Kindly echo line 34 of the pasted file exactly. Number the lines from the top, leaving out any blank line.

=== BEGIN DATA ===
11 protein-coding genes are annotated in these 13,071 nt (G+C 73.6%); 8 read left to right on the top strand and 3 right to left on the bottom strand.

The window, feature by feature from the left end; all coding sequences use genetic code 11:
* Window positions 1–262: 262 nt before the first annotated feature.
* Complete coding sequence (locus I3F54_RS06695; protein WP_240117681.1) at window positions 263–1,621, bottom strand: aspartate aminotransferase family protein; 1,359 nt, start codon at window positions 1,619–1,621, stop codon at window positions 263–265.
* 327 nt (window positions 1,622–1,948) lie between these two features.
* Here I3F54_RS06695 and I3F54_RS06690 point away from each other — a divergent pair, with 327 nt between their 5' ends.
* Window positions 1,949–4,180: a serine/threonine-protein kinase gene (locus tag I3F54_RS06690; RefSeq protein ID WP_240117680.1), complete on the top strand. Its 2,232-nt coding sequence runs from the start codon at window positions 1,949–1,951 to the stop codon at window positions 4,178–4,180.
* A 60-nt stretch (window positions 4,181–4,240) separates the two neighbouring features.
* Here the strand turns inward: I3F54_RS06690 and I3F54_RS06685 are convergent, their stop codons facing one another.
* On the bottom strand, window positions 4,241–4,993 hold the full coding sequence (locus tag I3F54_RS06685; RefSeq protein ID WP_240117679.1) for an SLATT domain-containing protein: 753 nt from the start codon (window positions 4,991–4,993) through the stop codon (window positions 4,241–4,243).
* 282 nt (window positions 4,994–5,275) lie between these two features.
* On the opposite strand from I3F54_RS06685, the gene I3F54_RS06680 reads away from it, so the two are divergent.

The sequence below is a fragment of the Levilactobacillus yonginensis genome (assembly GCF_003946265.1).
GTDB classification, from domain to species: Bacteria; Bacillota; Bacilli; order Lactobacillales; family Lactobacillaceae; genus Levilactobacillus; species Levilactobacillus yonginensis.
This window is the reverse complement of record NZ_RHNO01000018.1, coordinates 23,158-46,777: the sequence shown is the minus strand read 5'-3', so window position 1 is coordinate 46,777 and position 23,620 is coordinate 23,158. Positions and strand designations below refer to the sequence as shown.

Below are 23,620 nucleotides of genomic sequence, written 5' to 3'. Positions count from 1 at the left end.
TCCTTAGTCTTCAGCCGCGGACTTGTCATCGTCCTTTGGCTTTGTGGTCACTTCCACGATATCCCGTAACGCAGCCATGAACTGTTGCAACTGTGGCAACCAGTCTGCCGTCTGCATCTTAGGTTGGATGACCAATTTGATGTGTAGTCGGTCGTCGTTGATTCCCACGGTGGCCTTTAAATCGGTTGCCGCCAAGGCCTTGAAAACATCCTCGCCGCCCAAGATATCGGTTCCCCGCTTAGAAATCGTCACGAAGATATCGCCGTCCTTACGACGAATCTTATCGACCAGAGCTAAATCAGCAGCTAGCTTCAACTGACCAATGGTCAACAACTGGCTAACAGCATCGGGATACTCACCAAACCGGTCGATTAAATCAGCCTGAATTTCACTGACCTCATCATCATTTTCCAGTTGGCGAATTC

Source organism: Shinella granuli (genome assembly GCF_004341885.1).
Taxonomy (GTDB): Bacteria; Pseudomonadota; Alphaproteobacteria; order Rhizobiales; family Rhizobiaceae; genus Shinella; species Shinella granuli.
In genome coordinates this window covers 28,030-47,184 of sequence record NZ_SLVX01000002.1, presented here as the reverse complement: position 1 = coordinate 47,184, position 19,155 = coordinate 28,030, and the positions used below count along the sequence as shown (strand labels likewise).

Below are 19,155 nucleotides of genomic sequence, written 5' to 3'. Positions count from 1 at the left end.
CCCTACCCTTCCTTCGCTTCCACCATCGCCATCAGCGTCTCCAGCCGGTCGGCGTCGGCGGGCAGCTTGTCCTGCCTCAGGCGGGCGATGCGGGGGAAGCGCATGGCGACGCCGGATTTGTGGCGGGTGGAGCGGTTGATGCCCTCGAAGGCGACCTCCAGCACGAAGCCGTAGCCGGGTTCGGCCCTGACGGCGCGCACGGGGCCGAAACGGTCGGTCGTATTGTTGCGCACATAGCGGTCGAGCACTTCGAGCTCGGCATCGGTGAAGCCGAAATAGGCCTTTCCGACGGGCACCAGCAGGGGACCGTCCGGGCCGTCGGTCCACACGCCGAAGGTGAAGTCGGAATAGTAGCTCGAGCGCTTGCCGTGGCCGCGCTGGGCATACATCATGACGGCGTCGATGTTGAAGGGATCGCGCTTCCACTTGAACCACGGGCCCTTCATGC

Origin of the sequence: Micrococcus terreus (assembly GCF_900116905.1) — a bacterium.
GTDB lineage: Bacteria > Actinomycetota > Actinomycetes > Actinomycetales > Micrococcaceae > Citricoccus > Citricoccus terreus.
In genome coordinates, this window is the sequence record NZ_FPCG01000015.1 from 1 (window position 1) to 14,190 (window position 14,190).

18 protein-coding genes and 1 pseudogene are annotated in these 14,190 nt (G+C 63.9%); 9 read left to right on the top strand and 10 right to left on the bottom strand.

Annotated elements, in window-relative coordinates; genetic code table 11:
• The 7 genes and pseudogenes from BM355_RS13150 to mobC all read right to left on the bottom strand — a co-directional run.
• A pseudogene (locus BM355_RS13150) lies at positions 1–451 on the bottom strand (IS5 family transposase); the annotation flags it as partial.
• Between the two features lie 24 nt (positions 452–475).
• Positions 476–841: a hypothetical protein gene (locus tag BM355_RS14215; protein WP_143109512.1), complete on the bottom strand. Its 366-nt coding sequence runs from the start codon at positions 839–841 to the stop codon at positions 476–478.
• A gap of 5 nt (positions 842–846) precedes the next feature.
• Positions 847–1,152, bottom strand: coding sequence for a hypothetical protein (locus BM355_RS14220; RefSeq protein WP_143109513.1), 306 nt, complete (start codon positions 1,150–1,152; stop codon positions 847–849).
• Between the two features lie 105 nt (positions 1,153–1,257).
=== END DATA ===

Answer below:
• Between the two features lie 105 nt (positions 1,153–1,257).